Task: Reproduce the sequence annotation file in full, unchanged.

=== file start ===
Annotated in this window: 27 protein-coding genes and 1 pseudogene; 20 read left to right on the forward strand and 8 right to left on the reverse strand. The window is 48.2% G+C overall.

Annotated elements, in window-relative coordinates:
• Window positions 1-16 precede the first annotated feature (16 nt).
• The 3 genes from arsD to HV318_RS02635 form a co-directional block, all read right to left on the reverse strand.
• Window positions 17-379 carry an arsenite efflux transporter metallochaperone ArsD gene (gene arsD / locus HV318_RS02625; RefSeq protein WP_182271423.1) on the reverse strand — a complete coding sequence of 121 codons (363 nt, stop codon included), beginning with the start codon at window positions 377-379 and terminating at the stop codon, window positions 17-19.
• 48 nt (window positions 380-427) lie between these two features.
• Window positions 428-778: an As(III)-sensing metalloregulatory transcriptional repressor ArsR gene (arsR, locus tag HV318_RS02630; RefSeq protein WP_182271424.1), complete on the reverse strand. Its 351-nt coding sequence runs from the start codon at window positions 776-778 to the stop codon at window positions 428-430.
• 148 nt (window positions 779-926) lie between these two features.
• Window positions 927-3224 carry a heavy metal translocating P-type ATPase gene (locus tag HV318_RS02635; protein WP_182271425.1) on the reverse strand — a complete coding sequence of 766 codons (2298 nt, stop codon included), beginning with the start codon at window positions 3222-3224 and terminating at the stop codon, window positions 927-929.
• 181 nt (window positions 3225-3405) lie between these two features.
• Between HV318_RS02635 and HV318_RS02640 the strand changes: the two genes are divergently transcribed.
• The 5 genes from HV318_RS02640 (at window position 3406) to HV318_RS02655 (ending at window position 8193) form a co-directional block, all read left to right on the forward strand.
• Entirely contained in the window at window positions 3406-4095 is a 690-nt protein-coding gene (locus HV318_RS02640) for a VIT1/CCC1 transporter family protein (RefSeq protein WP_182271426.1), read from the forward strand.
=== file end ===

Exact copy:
Annotated in this window: 27 protein-coding genes and 1 pseudogene; 20 read left to right on the forward strand and 8 right to left on the reverse strand. The window is 48.2% G+C overall.

Annotated elements, in window-relative coordinates:
• Window positions 1-16 precede the first annotated feature (16 nt).
• The 3 genes from arsD to HV318_RS02635 form a co-directional block, all read right to left on the reverse strand.
• Window positions 17-379 carry an arsenite efflux transporter metallochaperone ArsD gene (gene arsD / locus HV318_RS02625; RefSeq protein WP_182271423.1) on the reverse strand — a complete coding sequence of 121 codons (363 nt, stop codon included), beginning with the start codon at window positions 377-379 and terminating at the stop codon, window positions 17-19.
• 48 nt (window positions 380-427) lie between these two features.
• Window positions 428-778: an As(III)-sensing metalloregulatory transcriptional repressor ArsR gene (arsR, locus tag HV318_RS02630; RefSeq protein WP_182271424.1), complete on the reverse strand. Its 351-nt coding sequence runs from the start codon at window positions 776-778 to the stop codon at window positions 428-430.
• 148 nt (window positions 779-926) lie between these two features.
• Window positions 927-3224 carry a heavy metal translocating P-type ATPase gene (locus tag HV318_RS02635; protein WP_182271425.1) on the reverse strand — a complete coding sequence of 766 codons (2298 nt, stop codon included), beginning with the start codon at window positions 3222-3224 and terminating at the stop codon, window positions 927-929.
• 181 nt (window positions 3225-3405) lie between these two features.
• Between HV318_RS02635 and HV318_RS02640 the strand changes: the two genes are divergently transcribed.
• The 5 genes from HV318_RS02640 (at window position 3406) to HV318_RS02655 (ending at window position 8193) form a co-directional block, all read left to right on the forward strand.
• Entirely contained in the window at window positions 3406-4095 is a 690-nt protein-coding gene (locus HV318_RS02640) for a VIT1/CCC1 transporter family protein (RefSeq protein WP_182271426.1), read from the forward strand.